Never Again

Scripture:  Genesis 7:11-24; 8:13-21

When Johnny Carson retired from his legendary run on the Tonight Show it set off the Late Night Wars as his successor Jay Leno and his protégé David Letterman were soon competing on rival networks.  Personally, of the two I was always more of a Letterman fan, but Leno did have one bit that I especially liked.  Semi-regularly he would do a segment called headlines where he pointed out funny headlines.  Sometimes it was an error or bad wording that created the headline and other times the headline was funny because the situation being written about was full of irony and absurdity.  While Leno was off the air at the time I remember a headline from a few years ago, that made me think it would have worked well on his segment.  The headline read, “Noah’s Ark Damaged by Heavy Rain.”   As far as headlines go, it is a funny one because it immediately presents a situation that is flooded with irony.  Of course the headline ended up being a little deceiving.   The incident being referred to was related to the Noah’s Ark Experience attraction in Kentucky.  If you have not been there it is a museum housed in a replica of Noah’s Ark.  In 2018 heavy rain caused a landside which damaged an entrance road into the attraction-which is not quite the same thing as the headline implied.

Despite the misleading headline, it and several articles like it made the social media rounds.  In part this is because the Noah’s Ark Experience is controversial.   It promotes an understanding of natural history and science that seeks to validate scripture as scientifically accurate and in doing so rejects large portions of what is accepted and taught by leading scientists in a wide variety of disciplines.  Central to the disagreement between these two viewpoints is the story featured in this morning’s scripture, the story of Noah’s Ark.  This is probably why the organization Answers in Genesis chose the Ark to be their featured attraction when they built their park dedicated to creation science.  If you have happened to visit the Ark or the Creation Museum that came first, then you have seen firsthand how they do a compelling job at making their case for the historical veracity of this morning’s scripture.  On the flipside those who are highly critical of that viewpoint will use the story of Noah’s Ark as a way to tear down the whole of the bible because there are several elements of the story that do not hold up well to modern, observable science.  Noah’s Ark is one of the best known stories in all of the bible, but before we can really understand it we have to acknowledge it is a story that has a level of controversy around it, and it is a story with a level of disagreement around it.  Because if I am sure if we surveyed the room we would find that there are some here who absolutely believe in the historical accuracy of the biblical flood and there are certainly others who have some very real and critical questions about that accuracy.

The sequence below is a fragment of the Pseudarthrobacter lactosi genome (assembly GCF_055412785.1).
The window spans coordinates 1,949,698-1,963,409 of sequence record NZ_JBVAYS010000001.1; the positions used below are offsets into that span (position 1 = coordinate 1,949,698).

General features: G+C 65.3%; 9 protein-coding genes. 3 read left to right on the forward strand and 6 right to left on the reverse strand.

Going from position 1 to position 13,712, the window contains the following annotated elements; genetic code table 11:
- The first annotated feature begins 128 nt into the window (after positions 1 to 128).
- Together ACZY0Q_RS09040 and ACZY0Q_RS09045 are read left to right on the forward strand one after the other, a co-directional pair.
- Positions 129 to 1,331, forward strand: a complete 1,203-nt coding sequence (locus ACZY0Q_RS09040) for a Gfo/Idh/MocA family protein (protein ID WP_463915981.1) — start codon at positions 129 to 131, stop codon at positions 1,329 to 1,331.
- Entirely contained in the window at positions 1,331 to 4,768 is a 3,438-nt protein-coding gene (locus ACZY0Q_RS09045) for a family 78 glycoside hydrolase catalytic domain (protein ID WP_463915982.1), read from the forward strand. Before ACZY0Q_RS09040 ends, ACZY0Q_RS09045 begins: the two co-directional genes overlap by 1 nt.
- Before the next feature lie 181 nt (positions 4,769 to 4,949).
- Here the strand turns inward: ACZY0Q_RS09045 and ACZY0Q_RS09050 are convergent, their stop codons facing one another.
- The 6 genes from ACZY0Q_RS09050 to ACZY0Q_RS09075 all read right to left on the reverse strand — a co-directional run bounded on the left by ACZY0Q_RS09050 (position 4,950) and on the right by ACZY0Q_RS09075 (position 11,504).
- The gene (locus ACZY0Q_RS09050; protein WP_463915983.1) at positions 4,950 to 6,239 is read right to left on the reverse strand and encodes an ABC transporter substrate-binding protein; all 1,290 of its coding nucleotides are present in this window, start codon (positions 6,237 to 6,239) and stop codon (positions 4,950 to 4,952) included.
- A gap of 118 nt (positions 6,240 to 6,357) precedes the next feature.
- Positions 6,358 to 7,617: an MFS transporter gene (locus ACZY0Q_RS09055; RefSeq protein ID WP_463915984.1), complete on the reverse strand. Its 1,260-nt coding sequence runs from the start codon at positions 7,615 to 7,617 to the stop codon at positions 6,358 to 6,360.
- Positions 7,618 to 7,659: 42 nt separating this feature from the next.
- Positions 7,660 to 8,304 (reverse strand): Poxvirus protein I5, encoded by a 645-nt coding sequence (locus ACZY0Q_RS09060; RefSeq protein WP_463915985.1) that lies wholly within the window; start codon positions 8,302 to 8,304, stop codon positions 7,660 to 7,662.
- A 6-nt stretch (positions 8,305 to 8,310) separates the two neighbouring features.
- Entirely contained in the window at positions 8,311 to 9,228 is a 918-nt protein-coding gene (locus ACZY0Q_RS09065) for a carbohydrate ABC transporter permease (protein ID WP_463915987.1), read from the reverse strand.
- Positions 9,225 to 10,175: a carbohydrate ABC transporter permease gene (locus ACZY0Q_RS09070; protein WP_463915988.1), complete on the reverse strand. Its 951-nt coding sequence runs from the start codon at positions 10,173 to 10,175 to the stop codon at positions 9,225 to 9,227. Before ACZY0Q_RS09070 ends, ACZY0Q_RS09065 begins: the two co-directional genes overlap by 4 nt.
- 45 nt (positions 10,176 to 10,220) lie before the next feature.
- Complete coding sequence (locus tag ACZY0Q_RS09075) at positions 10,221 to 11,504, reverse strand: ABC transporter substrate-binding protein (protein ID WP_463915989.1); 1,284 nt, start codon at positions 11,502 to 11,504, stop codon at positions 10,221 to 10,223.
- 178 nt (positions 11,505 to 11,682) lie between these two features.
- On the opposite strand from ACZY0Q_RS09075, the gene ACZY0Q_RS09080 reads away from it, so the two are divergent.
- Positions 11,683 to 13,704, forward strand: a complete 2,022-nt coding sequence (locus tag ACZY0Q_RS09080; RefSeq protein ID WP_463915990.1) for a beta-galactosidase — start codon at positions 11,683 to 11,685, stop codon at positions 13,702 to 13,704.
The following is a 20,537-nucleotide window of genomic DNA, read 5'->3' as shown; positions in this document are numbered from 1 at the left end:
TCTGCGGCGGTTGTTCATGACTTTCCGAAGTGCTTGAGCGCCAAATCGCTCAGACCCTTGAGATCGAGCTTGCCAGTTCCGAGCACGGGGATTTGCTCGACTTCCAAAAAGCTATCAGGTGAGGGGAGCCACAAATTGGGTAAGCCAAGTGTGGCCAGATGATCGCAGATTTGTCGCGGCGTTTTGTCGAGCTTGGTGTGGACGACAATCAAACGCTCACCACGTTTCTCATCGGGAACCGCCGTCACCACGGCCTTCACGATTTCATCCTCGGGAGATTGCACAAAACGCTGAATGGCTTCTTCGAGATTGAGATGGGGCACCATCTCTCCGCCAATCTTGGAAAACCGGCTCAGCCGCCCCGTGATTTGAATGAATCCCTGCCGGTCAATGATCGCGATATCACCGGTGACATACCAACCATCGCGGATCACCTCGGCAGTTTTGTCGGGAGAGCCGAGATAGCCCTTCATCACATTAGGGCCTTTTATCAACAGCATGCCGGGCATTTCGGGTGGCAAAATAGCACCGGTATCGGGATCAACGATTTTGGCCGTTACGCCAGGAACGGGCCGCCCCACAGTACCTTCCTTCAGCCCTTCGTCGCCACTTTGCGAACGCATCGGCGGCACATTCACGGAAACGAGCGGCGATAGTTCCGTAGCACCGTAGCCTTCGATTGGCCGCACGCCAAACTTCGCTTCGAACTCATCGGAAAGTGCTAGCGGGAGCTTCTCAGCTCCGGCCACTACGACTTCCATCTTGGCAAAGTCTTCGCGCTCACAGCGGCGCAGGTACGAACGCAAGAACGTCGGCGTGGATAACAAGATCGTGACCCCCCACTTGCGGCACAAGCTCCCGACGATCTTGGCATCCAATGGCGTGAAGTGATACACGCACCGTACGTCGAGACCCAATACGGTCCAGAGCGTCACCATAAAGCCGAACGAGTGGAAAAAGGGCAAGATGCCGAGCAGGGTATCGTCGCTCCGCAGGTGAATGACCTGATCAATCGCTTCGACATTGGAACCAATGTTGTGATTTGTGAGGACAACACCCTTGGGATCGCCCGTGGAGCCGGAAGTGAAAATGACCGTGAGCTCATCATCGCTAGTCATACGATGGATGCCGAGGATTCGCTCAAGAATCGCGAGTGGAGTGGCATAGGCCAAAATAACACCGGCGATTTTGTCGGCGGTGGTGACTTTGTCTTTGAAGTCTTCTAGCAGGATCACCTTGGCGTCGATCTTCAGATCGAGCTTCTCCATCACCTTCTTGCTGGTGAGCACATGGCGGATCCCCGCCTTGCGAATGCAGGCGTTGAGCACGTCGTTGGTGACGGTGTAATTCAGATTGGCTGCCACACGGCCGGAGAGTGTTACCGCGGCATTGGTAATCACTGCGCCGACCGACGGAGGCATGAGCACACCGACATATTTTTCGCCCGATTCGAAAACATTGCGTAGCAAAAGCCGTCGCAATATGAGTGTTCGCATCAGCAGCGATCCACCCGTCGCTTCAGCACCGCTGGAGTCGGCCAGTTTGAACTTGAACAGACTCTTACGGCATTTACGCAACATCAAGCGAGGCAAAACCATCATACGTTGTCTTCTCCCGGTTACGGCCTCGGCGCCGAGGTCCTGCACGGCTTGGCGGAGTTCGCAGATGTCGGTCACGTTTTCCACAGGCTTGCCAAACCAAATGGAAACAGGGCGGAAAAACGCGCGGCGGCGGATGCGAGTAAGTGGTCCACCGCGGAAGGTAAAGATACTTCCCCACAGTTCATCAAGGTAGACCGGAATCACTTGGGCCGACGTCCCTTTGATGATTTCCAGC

If at some point you want to have a conversation about the finer details and points of creation science and evolutionary science, I am more than willing to sit down and have that conversation with you.   However, as we consider this story today, I think getting lost in those details is a distraction.   Because it does not matter if you view this morning’s scripture as literal historical fact or as a mythological story the truth it contains about who God is does not change.  And regardless of our understanding how this story can shape our actions today is the same.